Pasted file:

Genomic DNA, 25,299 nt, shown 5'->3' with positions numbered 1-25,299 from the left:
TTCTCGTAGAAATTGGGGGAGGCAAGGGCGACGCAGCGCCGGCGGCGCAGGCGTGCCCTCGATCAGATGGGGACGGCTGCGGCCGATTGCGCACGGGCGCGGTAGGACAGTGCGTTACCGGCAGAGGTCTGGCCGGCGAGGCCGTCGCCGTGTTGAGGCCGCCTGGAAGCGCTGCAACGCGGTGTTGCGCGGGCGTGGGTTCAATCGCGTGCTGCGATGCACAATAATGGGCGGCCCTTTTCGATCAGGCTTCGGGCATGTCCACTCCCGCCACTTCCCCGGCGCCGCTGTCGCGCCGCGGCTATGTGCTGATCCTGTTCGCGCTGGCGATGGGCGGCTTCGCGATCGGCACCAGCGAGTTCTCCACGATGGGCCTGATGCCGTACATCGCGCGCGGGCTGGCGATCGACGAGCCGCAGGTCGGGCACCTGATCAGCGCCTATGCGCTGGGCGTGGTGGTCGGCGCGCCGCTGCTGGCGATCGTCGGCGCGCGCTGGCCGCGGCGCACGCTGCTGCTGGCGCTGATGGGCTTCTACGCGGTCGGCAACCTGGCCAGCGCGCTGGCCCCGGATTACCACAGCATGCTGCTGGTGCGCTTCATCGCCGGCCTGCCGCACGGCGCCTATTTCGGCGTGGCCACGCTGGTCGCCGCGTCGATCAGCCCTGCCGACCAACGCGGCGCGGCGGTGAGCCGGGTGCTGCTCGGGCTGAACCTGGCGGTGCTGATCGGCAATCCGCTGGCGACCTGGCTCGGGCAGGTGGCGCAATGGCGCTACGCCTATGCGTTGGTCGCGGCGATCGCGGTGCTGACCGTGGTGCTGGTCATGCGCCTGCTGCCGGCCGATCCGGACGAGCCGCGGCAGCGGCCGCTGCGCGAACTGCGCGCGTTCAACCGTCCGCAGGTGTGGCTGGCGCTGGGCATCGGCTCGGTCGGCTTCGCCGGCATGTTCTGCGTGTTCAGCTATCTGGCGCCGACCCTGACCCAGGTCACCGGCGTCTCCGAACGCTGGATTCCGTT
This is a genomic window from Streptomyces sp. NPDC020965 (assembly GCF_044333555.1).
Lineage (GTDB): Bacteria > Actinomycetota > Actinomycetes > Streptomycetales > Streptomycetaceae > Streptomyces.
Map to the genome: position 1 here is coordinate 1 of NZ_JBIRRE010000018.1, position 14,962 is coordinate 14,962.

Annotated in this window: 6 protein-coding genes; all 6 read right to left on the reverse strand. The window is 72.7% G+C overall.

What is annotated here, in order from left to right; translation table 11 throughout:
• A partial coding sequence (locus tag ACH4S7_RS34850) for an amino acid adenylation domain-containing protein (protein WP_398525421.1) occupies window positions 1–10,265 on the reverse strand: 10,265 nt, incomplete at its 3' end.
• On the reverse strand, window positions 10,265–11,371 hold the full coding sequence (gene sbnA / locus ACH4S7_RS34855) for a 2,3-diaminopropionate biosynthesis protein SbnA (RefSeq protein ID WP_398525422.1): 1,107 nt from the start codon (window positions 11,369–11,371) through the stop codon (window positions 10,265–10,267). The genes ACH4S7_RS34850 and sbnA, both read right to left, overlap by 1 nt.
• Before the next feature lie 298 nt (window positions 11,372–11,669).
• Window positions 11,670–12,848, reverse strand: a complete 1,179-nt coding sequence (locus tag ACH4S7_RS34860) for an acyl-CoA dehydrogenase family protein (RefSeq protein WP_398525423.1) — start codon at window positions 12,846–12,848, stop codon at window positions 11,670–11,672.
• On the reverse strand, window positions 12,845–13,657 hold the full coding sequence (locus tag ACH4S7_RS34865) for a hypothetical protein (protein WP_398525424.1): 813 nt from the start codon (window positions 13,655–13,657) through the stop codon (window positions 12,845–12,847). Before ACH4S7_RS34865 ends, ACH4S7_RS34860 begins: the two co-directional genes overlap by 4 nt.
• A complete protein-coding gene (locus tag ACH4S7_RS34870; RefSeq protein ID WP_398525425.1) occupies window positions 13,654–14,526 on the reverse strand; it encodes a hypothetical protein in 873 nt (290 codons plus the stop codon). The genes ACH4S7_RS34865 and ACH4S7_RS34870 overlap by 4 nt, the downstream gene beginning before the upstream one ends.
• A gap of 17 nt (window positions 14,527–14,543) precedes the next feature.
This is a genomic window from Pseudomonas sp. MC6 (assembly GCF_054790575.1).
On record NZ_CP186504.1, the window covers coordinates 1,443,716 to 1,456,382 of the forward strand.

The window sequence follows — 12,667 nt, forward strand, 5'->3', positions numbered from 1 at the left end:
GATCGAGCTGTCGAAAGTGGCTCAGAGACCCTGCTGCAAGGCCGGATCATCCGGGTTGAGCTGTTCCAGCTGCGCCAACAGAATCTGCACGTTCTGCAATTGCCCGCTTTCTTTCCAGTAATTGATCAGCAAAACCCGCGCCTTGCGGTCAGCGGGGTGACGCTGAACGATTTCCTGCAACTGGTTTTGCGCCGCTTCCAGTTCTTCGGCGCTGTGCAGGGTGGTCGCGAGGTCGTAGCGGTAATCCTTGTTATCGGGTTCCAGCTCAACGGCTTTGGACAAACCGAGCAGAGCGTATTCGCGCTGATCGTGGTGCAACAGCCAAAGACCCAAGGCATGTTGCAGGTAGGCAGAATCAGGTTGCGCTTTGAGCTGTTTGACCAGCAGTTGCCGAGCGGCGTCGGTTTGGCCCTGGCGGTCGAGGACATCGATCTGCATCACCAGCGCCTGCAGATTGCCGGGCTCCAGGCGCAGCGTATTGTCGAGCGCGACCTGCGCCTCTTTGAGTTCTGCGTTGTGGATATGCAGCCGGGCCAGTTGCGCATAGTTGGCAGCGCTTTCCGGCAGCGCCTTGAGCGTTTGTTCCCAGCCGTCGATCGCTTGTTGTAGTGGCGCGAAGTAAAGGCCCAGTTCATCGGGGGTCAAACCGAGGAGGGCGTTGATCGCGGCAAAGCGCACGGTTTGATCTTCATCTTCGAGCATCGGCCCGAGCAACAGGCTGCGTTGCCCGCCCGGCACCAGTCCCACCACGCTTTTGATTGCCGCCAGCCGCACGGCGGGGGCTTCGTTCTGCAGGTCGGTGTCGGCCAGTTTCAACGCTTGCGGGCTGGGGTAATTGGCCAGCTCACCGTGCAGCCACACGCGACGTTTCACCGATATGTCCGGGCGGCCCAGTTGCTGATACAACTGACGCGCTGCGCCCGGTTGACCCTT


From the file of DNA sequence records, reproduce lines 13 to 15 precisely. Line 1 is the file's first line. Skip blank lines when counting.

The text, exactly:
• A complete protein-coding gene (locus tag ACH4S7_RS34870; RefSeq protein ID WP_398525425.1) occupies window positions 13,654–14,526 on the reverse strand; it encodes a hypothetical protein in 873 nt (290 codons plus the stop codon). The genes ACH4S7_RS34865 and ACH4S7_RS34870 overlap by 4 nt, the downstream gene beginning before the upstream one ends.
• A gap of 17 nt (window positions 14,527–14,543) precedes the next feature.
This is a genomic window from Pseudomonas sp. MC6 (assembly GCF_054790575.1).